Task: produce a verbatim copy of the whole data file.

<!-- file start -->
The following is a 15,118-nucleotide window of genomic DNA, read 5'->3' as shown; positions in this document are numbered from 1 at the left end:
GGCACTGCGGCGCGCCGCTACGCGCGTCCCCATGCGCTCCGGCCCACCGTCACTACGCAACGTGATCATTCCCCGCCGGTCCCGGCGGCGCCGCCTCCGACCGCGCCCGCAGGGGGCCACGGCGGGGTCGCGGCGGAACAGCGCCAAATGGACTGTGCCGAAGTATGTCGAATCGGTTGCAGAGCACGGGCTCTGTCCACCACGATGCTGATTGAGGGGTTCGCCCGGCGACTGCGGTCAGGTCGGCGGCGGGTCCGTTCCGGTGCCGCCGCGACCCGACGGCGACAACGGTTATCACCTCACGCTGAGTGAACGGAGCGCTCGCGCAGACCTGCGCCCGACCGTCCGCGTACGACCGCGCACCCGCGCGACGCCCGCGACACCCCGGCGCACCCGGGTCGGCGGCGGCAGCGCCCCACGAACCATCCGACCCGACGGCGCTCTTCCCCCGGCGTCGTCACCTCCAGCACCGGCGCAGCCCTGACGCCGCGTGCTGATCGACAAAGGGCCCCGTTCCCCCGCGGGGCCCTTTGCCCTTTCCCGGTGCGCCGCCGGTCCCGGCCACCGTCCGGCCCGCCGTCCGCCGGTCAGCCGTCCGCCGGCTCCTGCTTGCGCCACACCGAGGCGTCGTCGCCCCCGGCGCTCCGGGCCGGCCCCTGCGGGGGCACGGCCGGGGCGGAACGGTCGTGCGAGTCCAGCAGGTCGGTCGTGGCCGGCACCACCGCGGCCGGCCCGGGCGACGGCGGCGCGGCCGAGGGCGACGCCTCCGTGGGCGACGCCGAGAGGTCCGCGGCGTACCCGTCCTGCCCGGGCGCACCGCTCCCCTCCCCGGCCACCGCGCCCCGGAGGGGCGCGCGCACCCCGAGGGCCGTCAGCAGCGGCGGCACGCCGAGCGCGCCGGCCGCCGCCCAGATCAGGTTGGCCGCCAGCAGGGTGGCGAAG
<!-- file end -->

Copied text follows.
The following is a 15,118-nucleotide window of genomic DNA, read 5'->3' as shown; positions in this document are numbered from 1 at the left end:
GGCACTGCGGCGCGCCGCTACGCGCGTCCCCATGCGCTCCGGCCCACCGTCACTACGCAACGTGATCATTCCCCGCCGGTCCCGGCGGCGCCGCCTCCGACCGCGCCCGCAGGGGGCCACGGCGGGGTCGCGGCGGAACAGCGCCAAATGGACTGTGCCGAAGTATGTCGAATCGGTTGCAGAGCACGGGCTCTGTCCACCACGATGCTGATTGAGGGGTTCGCCCGGCGACTGCGGTCAGGTCGGCGGCGGGTCCGTTCCGGTGCCGCCGCGACCCGACGGCGACAACGGTTATCACCTCACGCTGAGTGAACGGAGCGCTCGCGCAGACCTGCGCCCGACCGTCCGCGTACGACCGCGCACCCGCGCGACGCCCGCGACACCCCGGCGCACCCGGGTCGGCGGCGGCAGCGCCCCACGAACCATCCGACCCGACGGCGCTCTTCCCCCGGCGTCGTCACCTCCAGCACCGGCGCAGCCCTGACGCCGCGTGCTGATCGACAAAGGGCCCCGTTCCCCCGCGGGGCCCTTTGCCCTTTCCCGGTGCGCCGCCGGTCCCGGCCACCGTCCGGCCCGCCGTCCGCCGGTCAGCCGTCCGCCGGCTCCTGCTTGCGCCACACCGAGGCGTCGTCGCCCCCGGCGCTCCGGGCCGGCCCCTGCGGGGGCACGGCCGGGGCGGAACGGTCGTGCGAGTCCAGCAGGTCGGTCGTGGCCGGCACCACCGCGGCCGGCCCGGGCGACGGCGGCGCGGCCGAGGGCGACGCCTCCGTGGGCGACGCCGAGAGGTCCGCGGCGTACCCGTCCTGCCCGGGCGCACCGCTCCCCTCCCCGGCCACCGCGCCCCGGAGGGGCGCGCGCACCCCGAGGGCCGTCAGCAGCGGCGGCACGCCGAGCGCGCCGGCCGCCGCCCAGATCAGGTTGGCCGCCAGCAGGGTGGCGAAG